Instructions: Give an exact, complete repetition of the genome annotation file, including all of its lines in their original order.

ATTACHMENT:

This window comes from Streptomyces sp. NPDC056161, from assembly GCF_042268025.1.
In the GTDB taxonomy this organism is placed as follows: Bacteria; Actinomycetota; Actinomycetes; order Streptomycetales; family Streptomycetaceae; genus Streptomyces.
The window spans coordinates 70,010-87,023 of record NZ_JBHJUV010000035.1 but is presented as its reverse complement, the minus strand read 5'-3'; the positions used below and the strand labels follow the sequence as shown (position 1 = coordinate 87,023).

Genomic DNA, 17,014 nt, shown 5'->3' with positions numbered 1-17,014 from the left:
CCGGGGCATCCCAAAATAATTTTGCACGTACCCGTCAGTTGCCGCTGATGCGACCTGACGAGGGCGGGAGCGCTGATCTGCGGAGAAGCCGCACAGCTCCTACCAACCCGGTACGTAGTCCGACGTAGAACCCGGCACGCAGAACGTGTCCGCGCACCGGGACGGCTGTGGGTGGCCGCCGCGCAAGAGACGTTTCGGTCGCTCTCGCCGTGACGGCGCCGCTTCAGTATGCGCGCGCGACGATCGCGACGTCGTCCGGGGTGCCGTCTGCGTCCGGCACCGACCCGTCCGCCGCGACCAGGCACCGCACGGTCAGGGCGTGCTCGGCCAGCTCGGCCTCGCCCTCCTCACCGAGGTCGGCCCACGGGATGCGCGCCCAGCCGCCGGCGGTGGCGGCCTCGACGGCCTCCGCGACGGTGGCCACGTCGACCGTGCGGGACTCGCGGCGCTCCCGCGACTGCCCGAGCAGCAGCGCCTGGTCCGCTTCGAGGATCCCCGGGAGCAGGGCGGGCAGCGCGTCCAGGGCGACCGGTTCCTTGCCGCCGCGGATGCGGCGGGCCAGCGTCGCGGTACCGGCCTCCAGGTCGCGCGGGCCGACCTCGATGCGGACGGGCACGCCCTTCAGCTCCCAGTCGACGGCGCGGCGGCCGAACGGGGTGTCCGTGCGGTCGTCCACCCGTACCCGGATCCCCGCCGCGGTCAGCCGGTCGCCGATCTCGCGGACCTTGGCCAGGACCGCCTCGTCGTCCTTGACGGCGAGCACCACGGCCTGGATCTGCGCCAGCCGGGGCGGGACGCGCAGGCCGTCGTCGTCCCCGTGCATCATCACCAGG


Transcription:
This window comes from Streptomyces sp. NPDC056161, from assembly GCF_042268025.1.
In the GTDB taxonomy this organism is placed as follows: Bacteria; Actinomycetota; Actinomycetes; order Streptomycetales; family Streptomycetaceae; genus Streptomyces.
The window spans coordinates 70,010-87,023 of record NZ_JBHJUV010000035.1 but is presented as its reverse complement, the minus strand read 5'-3'; the positions used below and the strand labels follow the sequence as shown (position 1 = coordinate 87,023).

Genomic DNA, 17,014 nt, shown 5'->3' with positions numbered 1-17,014 from the left:
CCGGGGCATCCCAAAATAATTTTGCACGTACCCGTCAGTTGCCGCTGATGCGACCTGACGAGGGCGGGAGCGCTGATCTGCGGAGAAGCCGCACAGCTCCTACCAACCCGGTACGTAGTCCGACGTAGAACCCGGCACGCAGAACGTGTCCGCGCACCGGGACGGCTGTGGGTGGCCGCCGCGCAAGAGACGTTTCGGTCGCTCTCGCCGTGACGGCGCCGCTTCAGTATGCGCGCGCGACGATCGCGACGTCGTCCGGGGTGCCGTCTGCGTCCGGCACCGACCCGTCCGCCGCGACCAGGCACCGCACGGTCAGGGCGTGCTCGGCCAGCTCGGCCTCGCCCTCCTCACCGAGGTCGGCCCACGGGATGCGCGCCCAGCCGCCGGCGGTGGCGGCCTCGACGGCCTCCGCGACGGTGGCCACGTCGACCGTGCGGGACTCGCGGCGCTCCCGCGACTGCCCGAGCAGCAGCGCCTGGTCCGCTTCGAGGATCCCCGGGAGCAGGGCGGGCAGCGCGTCCAGGGCGACCGGTTCCTTGCCGCCGCGGATGCGGCGGGCCAGCGTCGCGGTACCGGCCTCCAGGTCGCGCGGGCCGACCTCGATGCGGACGGGCACGCCCTTCAGCTCCCAGTCGACGGCGCGGCGGCCGAACGGGGTGTCCGTGCGGTCGTCCACCCGTACCCGGATCCCCGCCGCGGTCAGCCGGTCGCCGATCTCGCGGACCTTGGCCAGGACCGCCTCGTCGTCCTTGACGGCGAGCACCACGGCCTGGATCTGCGCCAGCCGGGGCGGGACGCGCAGGCCGTCGTCGTCCCCGTGCATCATCACCAGG